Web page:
Consilience has just published its companion volumes “Trading Crude Oil: The Consilience Guide” and “Trading Refined Oil Products: The Consilience Guide”
These two volumes give a holistic view of how to trade whether physically or electronically. If you are looking for a step-by-step guide to a future career as a trader or, if you are a business executive or industry professional seeking an overview of how the market works, these books will provide what you need.
Consilience currently has a 20% introductory discount on the purchase of both books. They can also be purchased individually.
To see the full range of information contained within the books please read below to see summaries of content by Chapter:Buy them now
Trading Crude Oil:
- Introduction and Context Setting. An introduction to the historic patterns of supply, demand and trade in the oil industry with an explanation of the conventional wisdom about how the world will look going forward and what might happen to upset that picture. A preliminary look at how to analyse prices from the traders’ perspective.
- Logistics of trading crude oil. This chapter gives the reader a detailed understanding of the physical logistics of moving oil in pipeline and in tankers. It explains the contracts, shipping operations, credit security and documentation of the physical market.
- The Absolute Price of Oil (A). An introduction to the absolute price of oil (A), the first of the three components of the Consilience oil price analytical tool. The benchmark grades of oil, the forward and futures markets.
- The Time Differential (T). The second component of the Consilience oil price analytical tool. The price of oil varies with its delivery date. This chapter explains the role of the shipping operator in getting hold of oil on the best dates for the trader and in the use of the much misunderstood “CFD” market in establishing the correct value of a physical cargo and in finessing hedges.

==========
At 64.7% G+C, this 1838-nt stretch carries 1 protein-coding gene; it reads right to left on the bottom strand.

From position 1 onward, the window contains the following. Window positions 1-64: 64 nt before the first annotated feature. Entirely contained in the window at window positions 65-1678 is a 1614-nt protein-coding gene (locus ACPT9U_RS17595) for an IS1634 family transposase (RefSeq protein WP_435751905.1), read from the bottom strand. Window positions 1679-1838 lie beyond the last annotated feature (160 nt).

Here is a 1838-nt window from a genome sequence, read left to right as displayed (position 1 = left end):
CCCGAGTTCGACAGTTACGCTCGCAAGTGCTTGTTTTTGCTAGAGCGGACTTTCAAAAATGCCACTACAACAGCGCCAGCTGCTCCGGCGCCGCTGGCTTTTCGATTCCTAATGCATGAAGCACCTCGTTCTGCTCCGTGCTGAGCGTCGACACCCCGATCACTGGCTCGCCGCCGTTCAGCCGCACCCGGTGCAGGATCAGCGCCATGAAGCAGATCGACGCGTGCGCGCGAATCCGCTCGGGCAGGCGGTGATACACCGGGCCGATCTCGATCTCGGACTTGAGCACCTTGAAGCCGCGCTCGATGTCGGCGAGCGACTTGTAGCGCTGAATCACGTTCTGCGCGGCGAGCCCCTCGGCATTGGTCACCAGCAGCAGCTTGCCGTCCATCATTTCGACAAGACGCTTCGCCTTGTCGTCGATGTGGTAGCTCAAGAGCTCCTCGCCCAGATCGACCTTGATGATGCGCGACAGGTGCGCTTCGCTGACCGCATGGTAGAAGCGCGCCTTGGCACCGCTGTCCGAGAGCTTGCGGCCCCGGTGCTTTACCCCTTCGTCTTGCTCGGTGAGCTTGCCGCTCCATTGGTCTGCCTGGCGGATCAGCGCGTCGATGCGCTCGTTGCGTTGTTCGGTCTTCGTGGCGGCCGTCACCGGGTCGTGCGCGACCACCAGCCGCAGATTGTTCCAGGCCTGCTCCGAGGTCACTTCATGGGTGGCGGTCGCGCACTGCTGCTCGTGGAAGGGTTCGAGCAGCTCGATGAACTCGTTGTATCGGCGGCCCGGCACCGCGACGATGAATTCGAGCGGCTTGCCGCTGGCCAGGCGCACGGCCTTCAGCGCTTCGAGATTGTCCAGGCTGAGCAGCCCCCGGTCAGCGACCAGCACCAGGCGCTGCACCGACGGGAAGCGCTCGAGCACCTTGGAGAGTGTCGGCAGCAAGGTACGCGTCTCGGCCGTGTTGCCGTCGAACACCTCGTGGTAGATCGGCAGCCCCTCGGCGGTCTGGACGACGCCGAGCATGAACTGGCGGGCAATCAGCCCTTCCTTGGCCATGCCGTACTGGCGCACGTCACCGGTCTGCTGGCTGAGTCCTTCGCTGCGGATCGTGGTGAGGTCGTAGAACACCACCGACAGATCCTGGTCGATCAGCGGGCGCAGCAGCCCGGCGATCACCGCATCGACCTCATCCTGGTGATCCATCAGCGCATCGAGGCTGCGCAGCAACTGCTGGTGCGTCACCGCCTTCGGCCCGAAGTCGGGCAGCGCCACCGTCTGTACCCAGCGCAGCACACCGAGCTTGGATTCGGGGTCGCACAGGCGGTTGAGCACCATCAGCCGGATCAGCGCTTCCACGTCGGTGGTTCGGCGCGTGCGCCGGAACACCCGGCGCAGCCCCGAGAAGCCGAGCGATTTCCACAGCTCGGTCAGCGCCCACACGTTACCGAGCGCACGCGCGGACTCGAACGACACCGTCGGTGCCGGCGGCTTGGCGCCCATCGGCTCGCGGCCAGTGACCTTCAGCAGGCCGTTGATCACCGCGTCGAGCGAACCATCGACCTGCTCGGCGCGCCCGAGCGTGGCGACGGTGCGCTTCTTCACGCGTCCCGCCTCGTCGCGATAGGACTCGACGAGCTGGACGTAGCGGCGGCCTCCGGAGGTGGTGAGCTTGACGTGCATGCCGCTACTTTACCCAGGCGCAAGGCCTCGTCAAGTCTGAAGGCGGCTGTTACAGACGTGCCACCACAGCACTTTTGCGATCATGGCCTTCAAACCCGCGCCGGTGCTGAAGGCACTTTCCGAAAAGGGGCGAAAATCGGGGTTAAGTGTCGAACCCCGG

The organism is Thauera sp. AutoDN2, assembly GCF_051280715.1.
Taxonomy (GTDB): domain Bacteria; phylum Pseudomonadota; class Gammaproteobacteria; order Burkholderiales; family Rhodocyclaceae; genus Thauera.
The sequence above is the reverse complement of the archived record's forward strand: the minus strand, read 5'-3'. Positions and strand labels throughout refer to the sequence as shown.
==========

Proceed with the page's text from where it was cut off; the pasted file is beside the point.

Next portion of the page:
- The Grade Differential (G). The value of different grades of crude oil to a refiner. Some basic chemistry and an introduction to the Gross Product Worth of crude oil and the other factors that influence a refiner’s decision to buy one grade of crude oil rather than another.
- Hedging the crude oil price. This chapter consolidates the knowledge gained in the first chapters with a detailed look at strategic hedging and oil field financing using the forward oil curve. It explains the role of derivative swaps and options and how to avoid your company going a hedge too far.
Trading Refined Products:
- An overview of who gets involved in products trading and why. It looks at the roles of producers, refiners and traders and all the other participants, such as storage companies, blenders, tanker owners, pipeline operators, and rail and road truck suppliers, that get involved in the supply chain from the wellhead to the point of distribution to end-users.
- Delves into the refining processes involved in separation, treatment and upgrading of oil products. It provides the basic carbon chemistry needed to fully appreciate the refining industry and the changes wrought by the various processes such as vacuum distillation, hydrotreating, reforming or cracking.
- Takes a long, hard look at each of the key burnt products, categorised by petroleum gases, light distillates, middle distillates and fuel oil, and the speciality products such as lubes, bitumen and coke. It considers the use to which each is put, their key quality specifications, and the way these products are measured, sampled and tested to meet those specifications.
- Analyses oil product transport and storage logistics and delivery terms. It looks at the standardisation of physical product contract terms and custom and practice for arranging documentation, credit and payment in the oil industry.
- Uses the Consilience “A+/-T+/-G” technique of analysing commodity prices. “A” represents the absolute price of a benchmark grade, “T” is the time differential between the delivery date of the benchmark grade and the delivery date of the oil product in question, and “G” is the difference between the quality of the benchmark grade and the quality of the oil being delivered.
- Gets to grips with risk management and hedging. It explains forward contracts, futures, swaps and options in easy steps with plenty of worked examples to lead the reader to a profound understanding of what can and cannot be achieved with the existing market instruments.